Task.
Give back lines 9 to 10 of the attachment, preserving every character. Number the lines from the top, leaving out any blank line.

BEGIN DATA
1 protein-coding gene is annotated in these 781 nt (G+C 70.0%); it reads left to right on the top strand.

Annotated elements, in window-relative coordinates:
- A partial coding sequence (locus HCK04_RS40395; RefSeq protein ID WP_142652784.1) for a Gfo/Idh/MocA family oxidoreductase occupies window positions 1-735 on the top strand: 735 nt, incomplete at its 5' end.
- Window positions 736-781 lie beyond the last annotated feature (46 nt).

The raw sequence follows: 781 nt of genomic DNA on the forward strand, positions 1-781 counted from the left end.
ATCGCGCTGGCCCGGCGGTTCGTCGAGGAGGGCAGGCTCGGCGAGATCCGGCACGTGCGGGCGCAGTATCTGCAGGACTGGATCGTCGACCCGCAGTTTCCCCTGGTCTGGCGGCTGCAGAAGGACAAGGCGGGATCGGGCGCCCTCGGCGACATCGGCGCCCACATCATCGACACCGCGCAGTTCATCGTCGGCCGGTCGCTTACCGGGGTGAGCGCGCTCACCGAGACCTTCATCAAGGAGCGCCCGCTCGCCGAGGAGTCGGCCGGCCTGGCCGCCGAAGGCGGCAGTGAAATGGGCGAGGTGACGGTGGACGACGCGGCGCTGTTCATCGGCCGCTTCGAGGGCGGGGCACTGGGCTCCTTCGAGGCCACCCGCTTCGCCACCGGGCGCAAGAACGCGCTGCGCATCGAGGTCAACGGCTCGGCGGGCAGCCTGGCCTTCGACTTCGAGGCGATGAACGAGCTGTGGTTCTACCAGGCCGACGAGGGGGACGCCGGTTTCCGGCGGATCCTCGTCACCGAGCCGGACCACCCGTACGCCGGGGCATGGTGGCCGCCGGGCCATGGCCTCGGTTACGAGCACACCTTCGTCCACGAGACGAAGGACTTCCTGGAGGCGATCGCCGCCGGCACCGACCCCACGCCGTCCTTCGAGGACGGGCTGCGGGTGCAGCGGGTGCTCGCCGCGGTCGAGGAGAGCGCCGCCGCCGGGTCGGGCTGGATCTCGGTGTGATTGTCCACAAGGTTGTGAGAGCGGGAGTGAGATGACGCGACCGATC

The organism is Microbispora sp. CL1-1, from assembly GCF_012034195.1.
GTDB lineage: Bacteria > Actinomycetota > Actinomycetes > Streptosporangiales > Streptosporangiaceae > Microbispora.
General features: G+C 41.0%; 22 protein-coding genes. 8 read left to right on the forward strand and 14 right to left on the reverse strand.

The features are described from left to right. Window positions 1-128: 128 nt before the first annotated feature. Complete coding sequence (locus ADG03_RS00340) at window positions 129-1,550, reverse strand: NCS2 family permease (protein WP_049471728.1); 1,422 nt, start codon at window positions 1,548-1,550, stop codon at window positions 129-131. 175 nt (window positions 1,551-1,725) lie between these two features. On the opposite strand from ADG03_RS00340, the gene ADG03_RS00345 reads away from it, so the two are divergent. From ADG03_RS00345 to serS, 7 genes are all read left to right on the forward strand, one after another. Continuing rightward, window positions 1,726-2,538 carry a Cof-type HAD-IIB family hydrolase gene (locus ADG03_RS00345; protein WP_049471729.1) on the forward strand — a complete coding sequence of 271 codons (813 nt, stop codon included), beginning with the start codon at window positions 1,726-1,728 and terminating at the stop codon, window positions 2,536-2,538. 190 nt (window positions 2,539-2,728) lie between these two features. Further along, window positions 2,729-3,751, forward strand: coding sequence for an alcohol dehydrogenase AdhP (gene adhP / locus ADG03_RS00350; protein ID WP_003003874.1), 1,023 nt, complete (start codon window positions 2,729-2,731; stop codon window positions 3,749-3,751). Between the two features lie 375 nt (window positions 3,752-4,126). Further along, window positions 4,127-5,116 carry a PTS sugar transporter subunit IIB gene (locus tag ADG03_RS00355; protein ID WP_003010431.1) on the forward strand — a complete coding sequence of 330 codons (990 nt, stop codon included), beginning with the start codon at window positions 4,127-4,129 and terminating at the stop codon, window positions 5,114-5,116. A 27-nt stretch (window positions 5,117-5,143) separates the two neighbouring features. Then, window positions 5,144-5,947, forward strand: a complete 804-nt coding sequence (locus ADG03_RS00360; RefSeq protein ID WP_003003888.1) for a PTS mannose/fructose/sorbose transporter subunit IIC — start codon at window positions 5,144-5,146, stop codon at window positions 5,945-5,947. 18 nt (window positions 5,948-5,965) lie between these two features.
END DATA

General features: G+C 41.0%; 22 protein-coding genes. 8 read left to right on the forward strand and 14 right to left on the reverse strand.

The features are described from left to right. Window positions 1-128: 128 nt before the first annotated feature. Complete coding sequence (locus ADG03_RS00340) at window positions 129-1,550, reverse strand: NCS2 family permease (protein WP_049471728.1); 1,422 nt, start codon at window positions 1,548-1,550, stop codon at window positions 129-131. 175 nt (window positions 1,551-1,725) lie between these two features. On the opposite strand from ADG03_RS00340, the gene ADG03_RS00345 reads away from it, so the two are divergent. From ADG03_RS00345 to serS, 7 genes are all read left to right on the forward strand, one after another. Continuing rightward, window positions 1,726-2,538 carry a Cof-type HAD-IIB family hydrolase gene (locus ADG03_RS00345; protein WP_049471729.1) on the forward strand — a complete coding sequence of 271 codons (813 nt, stop codon included), beginning with the start codon at window positions 1,726-1,728 and terminating at the stop codon, window positions 2,536-2,538. 190 nt (window positions 2,539-2,728) lie between these two features. Further along, window positions 2,729-3,751, forward strand: coding sequence for an alcohol dehydrogenase AdhP (gene adhP / locus ADG03_RS00350; protein ID WP_003003874.1), 1,023 nt, complete (start codon window positions 2,729-2,731; stop codon window positions 3,749-3,751). Between the two features lie 375 nt (window positions 3,752-4,126). Further along, window positions 4,127-5,116 carry a PTS sugar transporter subunit IIB gene (locus tag ADG03_RS00355; protein ID WP_003010431.1) on the forward strand — a complete coding sequence of 330 codons (990 nt, stop codon included), beginning with the start codon at window positions 4,127-4,129 and terminating at the stop codon, window positions 5,114-5,116. A 27-nt stretch (window positions 5,117-5,143) separates the two neighbouring features. Then, window positions 5,144-5,947, forward strand: a complete 804-nt coding sequence (locus ADG03_RS00360; RefSeq protein ID WP_003003888.1) for a PTS mannose/fructose/sorbose transporter subunit IIC — start codon at window positions 5,144-5,146, stop codon at window positions 5,945-5,947. 18 nt (window positions 5,948-5,965) lie between these two features.